President Obama on Wednesday announced a $250 million public-private effort to increase the number and quality of science, technology, engineering, and mathematics (STEM) teachers.
It shouldn’t surprise anyone to know that almost all the money is going to major colleges and universities who have pledged to train more than 10,000 new science and math teachers by 2015.
And what then? What happens when (if?) those teachers are hired by schools.
They will likely find a few things missing from this and every other education reform plan announced by the administration.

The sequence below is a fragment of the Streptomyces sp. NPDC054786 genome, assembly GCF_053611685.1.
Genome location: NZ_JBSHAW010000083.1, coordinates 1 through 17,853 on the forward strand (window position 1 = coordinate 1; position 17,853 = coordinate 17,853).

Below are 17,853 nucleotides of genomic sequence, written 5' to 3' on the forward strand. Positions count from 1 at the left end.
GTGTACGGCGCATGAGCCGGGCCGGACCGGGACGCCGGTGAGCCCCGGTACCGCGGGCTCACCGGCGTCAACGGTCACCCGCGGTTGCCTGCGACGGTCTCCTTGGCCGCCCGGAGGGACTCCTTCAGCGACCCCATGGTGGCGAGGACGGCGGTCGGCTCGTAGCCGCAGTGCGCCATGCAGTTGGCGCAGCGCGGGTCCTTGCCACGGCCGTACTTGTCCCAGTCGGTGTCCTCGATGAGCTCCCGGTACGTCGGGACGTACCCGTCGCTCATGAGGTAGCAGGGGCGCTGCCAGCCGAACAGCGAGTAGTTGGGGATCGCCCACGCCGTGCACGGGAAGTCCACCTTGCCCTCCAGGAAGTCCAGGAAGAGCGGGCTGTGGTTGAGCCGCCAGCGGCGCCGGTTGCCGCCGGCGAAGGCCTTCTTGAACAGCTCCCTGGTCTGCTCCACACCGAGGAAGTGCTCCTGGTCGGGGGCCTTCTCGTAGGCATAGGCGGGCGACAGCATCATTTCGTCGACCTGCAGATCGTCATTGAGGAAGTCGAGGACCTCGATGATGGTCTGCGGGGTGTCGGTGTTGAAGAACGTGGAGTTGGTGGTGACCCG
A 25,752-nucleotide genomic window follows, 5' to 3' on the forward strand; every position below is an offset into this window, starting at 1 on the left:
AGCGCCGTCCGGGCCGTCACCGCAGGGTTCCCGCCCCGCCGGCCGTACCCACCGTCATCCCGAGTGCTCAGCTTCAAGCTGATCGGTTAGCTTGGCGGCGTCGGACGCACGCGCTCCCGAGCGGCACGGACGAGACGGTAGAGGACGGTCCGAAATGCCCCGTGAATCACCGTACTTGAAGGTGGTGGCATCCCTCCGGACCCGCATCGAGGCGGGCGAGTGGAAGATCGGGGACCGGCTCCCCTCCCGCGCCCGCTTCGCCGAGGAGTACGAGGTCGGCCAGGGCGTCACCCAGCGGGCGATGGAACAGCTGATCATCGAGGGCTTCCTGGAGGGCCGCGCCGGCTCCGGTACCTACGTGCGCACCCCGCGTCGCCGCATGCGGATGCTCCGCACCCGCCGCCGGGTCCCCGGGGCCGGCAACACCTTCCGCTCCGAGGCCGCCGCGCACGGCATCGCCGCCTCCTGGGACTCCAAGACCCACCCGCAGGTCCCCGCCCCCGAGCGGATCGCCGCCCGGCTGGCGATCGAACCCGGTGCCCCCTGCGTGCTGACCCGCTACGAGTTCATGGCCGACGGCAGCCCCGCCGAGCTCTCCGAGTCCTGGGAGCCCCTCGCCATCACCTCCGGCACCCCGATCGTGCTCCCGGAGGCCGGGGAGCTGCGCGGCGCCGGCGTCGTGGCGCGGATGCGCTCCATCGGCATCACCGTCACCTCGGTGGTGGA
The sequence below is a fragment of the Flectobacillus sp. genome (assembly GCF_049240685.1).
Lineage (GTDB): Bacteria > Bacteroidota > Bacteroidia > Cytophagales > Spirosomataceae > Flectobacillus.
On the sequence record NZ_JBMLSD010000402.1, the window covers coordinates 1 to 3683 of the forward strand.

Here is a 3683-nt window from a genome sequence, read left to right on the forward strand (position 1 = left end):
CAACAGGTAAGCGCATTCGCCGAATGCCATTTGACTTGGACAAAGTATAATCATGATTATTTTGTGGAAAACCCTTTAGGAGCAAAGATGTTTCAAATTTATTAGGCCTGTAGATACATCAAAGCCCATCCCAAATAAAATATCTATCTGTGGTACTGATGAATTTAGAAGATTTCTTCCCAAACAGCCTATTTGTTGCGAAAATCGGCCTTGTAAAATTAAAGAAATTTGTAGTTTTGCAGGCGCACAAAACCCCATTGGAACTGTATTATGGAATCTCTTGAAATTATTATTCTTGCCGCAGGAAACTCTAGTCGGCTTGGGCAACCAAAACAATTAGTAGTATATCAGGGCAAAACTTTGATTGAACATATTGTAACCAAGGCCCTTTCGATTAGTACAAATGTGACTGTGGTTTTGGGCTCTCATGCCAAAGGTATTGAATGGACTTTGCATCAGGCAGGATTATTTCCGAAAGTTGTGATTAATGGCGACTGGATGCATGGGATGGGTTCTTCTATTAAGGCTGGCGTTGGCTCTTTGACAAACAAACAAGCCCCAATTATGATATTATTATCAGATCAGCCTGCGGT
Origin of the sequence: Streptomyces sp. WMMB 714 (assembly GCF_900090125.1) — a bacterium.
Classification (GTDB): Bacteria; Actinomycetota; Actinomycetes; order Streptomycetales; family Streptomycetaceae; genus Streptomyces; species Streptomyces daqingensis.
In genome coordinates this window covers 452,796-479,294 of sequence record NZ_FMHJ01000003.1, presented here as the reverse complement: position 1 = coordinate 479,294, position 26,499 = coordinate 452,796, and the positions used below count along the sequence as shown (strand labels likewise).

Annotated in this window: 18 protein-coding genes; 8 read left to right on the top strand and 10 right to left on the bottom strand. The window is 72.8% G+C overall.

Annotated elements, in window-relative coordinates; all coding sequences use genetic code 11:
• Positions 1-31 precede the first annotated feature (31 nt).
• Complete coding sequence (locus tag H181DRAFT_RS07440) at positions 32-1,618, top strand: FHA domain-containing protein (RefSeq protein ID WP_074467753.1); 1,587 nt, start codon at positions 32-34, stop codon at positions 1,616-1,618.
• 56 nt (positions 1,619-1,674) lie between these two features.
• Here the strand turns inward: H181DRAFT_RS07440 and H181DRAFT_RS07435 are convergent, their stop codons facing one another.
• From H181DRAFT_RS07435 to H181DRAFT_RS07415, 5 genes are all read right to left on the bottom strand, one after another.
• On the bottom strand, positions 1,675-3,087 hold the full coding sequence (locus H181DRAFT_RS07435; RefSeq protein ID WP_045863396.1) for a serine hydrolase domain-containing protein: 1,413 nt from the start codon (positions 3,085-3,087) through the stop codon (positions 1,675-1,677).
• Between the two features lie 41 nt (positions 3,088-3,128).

Things like modern lab equipment, computers, decent salaries, reasonable class sizes, not to mention ongoing training for current teachers.
Along with any proposals to change to anything about the curriculum and how it is delivered (a term that all by itself defines much that is wrong with the way society views teaching and learning).
So, where have we heard this before?
During the last panic proposal to improve math and science education, of course.
How did that work out?